by Larry Johnson
It’s more than 30 years ago when Sen. Daniel Patrick Moynihan said: “Everyone is entitled to his own opinion, but not his own facts.”
Less than half of Americans read the newspaper, while more than two-thirds subscribe to Facebook. Social media like Twitter and Facebook, message boards and other forms of Internet chatter are far from credible sources of information, yet they are increasingly what more and more Americans rely on for forming their personal opinions and making decisions.
As we scramble to assign blame for the proliferation of fake news — the Russians, the Chinese or some group of desperately biased partisan politicians — let us pause and ask ourselves the question: Why do we so readily believe them? Why don’t we check out the facts? Do we even know where to find the facts?
Let’s begin with what fake news is. It is not just someone’s strong personal opinion. It is false information, implied or deliberately created to mislead, confuse or contradict the truth.
Why are we so susceptible to fake news? First of all, we have become accustomed to, even dependent on, instant news. We want information quickly, concisely. We don’t have time to research it. So we turn to social media and the Internet. What do you want to know? Google it.
In an article titled “The Science of Fake News,” published in the March 9, 2018 scholarly newsletter “Science,” Northeastern University professor David M.J. Lazer, and his associates write: “Fake news is not news you disagree with. In fact, it is not news at all. Fake news is fabricated information that mimics news media content in form but not in organizational process or intent. Fake-news outlets, in turn, lack the news media’s editorial norms and processes for ensuring the accuracy and credibility of information. Fake news overlaps with other information disorders, such as misinformation (false or misleading information) and disinformation (false information that is purposely spread to deceive people).”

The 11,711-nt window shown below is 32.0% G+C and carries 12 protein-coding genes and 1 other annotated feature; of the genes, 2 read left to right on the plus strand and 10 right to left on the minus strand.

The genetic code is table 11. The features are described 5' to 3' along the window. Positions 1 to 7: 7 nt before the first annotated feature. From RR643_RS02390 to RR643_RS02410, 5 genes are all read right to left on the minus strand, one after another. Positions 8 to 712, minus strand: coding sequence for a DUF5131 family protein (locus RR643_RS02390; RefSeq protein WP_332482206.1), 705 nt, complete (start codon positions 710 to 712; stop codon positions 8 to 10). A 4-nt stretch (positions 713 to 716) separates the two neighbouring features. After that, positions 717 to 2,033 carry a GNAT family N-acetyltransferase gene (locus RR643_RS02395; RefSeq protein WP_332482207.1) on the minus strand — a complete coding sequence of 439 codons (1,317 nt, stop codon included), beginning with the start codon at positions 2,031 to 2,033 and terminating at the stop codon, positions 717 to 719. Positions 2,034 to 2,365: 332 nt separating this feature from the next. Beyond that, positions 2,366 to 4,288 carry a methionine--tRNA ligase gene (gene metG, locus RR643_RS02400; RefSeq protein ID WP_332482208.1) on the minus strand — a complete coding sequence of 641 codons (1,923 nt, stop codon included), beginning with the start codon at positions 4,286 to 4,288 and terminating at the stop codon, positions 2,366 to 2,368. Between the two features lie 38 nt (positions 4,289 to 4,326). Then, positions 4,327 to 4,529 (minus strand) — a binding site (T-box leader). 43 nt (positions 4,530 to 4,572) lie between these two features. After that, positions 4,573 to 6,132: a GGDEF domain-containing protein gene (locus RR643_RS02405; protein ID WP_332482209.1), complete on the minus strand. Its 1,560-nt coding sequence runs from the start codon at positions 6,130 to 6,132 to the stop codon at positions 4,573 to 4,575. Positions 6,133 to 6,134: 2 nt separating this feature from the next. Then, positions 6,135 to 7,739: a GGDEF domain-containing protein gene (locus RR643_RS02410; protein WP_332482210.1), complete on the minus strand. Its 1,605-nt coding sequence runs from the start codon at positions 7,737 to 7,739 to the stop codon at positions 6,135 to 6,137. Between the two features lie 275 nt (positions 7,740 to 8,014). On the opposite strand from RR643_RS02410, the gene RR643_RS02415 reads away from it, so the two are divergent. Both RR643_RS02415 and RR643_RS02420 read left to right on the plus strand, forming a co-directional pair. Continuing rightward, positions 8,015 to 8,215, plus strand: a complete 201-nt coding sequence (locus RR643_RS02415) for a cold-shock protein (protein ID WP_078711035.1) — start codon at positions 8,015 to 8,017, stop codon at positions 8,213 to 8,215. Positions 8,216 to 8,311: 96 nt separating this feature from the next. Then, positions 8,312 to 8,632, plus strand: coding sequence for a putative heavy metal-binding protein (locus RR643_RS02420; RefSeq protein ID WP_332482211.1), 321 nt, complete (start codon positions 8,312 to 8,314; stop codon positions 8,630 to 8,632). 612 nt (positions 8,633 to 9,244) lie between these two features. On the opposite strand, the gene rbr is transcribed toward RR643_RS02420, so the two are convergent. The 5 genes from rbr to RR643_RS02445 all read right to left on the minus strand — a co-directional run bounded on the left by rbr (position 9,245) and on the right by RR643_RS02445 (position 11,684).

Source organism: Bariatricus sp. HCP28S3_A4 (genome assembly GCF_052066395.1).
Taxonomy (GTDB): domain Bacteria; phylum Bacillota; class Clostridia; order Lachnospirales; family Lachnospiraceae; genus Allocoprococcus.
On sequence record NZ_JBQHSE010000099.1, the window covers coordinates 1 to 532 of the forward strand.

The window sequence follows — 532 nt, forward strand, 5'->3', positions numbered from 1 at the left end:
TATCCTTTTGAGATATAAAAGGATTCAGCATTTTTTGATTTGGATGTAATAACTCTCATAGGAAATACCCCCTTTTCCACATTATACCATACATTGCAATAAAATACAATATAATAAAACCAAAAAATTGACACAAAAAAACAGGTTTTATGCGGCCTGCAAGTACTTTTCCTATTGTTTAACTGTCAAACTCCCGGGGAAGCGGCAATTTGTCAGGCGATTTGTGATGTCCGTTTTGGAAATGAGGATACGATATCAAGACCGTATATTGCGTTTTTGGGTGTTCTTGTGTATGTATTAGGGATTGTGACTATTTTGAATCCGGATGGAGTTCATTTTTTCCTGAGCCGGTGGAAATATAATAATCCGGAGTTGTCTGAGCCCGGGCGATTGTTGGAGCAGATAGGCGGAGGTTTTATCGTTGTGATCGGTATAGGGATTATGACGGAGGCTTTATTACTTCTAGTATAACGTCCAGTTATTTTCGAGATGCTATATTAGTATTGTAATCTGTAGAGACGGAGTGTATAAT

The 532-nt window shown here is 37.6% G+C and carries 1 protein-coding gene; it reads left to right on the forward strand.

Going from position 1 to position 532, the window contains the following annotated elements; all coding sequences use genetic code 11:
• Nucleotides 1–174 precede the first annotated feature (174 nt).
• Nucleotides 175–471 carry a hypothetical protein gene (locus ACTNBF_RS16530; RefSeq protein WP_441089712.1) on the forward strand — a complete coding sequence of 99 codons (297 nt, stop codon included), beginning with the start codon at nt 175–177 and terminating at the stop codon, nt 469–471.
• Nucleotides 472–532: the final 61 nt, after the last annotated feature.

So, what can we do about fake news? The first step is to learn to recognize fake news sources. Be curious and actively investigate any suspicious news story. Rely on news sources that are accountable for their content and that follow journalistic ethics and standards. Don’t rush to share news stories with others on social media which you have not verified. Pause and reflect on any news stories that arouse strong emotions, positive or negative. Be aware of your own biases and compensate for them.
The greatest offenders in the dissemination of fake news, according to author David Masciotra, are not the Russians or social media company executives “but the American education system and parents content with raising children who know little about their country, much less about the rest of the world.” Only 26 percent of Americans can name all three branches of government. Only 9 states require civics as a part of their high-school curriculum. And only seven of the nation’s top 25 liberal arts colleges require their history majors to take a course in U.S. history.
Many Americans are misinforming themselves about critically important national issues by relying on unreliable or deliberately inaccurate information sources. We want someone smarter than us to tell us what to think, what to say, who to vote for. We are incredibly naive, easily swayed by strong-looking, self-assured, plain-speaking media moguls and politicians.
No matter how often or how loudly an untruth is spoken or written, it is still an untruth. And labeling the truth as fake news does not make it so.
- Fake News
by Larry Johnson